That may be true - I can only speak for myself and tell you that for me, having that trade off (working extra hours but also having a ton of flexibility) is something that I truly prize about my job. That flexibility makes it all worth it to me. Not everyone may feel that way, but I truly truly do. I really like my job, and that flexibility (which again, I see as the trade off) is a huge part of why.
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I think all companies have social responsibilities, not just yahoo, not just companies headed by women, but all in general. Back to my walmart analogy. If they stopped doing some of the things that I thought were socially irresponsible, it definitely would be at the sacrifice of some money. Corporate bottom dollar isn't a reason to justify anything and everything.who is responsible for making decisions which impact families more than they impact her corporation.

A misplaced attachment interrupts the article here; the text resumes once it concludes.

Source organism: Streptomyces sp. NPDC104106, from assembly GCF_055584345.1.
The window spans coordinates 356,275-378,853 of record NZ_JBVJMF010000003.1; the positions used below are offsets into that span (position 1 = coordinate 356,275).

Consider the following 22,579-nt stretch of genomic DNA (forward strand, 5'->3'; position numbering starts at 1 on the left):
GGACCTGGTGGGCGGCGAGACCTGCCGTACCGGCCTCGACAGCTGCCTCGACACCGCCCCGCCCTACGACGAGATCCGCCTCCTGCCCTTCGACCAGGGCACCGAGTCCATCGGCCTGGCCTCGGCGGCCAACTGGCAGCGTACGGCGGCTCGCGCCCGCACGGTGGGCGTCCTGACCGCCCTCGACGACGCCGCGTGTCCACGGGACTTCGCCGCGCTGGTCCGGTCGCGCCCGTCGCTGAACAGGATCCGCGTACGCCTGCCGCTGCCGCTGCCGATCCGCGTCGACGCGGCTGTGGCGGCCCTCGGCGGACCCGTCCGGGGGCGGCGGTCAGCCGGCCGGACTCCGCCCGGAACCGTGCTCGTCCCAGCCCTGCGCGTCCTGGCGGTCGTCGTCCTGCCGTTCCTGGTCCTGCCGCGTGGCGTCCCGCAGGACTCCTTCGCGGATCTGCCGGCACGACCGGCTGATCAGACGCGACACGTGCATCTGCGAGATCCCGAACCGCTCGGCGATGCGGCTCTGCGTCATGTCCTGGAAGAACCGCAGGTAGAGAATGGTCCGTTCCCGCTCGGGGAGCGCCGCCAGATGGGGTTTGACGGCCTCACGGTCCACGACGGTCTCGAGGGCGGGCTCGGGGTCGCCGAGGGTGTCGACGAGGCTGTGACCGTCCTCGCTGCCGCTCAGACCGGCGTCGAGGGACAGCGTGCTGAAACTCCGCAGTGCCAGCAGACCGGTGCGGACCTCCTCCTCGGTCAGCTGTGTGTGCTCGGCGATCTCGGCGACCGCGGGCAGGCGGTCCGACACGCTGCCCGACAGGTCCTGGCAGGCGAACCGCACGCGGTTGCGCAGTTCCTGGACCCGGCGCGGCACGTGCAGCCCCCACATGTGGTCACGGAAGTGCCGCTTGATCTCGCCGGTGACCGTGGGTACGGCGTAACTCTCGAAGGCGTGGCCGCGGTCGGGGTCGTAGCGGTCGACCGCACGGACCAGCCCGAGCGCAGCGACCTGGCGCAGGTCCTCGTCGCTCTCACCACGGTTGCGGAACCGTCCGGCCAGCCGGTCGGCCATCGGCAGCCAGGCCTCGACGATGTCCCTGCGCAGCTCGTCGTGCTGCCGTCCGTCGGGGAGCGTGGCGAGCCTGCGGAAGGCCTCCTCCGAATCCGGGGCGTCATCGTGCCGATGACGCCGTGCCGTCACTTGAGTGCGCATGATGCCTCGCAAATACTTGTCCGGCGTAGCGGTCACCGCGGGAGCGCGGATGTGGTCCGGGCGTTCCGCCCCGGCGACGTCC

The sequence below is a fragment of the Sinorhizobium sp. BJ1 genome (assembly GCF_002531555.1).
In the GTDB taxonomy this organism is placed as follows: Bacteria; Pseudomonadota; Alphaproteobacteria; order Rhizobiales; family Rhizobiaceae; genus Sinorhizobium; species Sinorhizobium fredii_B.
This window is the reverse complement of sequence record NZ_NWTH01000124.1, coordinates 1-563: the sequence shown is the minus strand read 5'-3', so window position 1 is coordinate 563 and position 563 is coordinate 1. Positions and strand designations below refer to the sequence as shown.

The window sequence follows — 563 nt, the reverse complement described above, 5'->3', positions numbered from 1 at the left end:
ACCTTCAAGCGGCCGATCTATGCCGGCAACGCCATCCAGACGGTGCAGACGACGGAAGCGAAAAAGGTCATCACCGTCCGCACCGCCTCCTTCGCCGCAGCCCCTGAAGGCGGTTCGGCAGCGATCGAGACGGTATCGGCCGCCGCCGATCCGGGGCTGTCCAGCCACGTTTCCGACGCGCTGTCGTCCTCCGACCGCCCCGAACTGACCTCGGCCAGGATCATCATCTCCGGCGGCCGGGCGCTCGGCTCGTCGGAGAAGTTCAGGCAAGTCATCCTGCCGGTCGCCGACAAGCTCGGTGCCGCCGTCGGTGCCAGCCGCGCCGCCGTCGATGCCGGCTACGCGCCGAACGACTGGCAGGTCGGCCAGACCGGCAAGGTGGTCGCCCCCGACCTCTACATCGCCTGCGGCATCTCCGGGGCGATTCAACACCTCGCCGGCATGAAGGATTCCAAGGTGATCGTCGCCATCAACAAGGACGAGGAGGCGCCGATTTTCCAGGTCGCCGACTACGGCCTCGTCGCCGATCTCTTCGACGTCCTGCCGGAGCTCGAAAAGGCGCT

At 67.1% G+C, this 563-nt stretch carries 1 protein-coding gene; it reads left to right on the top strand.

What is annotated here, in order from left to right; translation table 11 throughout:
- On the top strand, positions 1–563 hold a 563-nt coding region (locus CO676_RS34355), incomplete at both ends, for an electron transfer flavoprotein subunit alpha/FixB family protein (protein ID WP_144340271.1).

Thats a big if and really i don't think if their stock triples it will be directly related to this specific decision. I think thats unrealistic, if she is successful in turning the company around it will be a combination of things. Its not like this is the one problem with Yahoo and then automagically they make everyone come into the office and things are all fixed. I don't think a sustainable company is mutual exclusive to one that has telecommuters. IAt the end of the day I believe that a more profitable and sustainable company is the ultimate in rewards for a family, over simply working from home from a struggling and poorly performing company. If this worked and, say, their stock tripled, I have a feeling few families would be complaining. In publicly traded companies like this I'm sure they offer stock options in hiring, as bonuses and probably have some sort of ESP plan. Their profitability increasing dramatically would make those families a lot of money. And I don't agree with you that working from home is as much a boon to ALL families as it may be to you.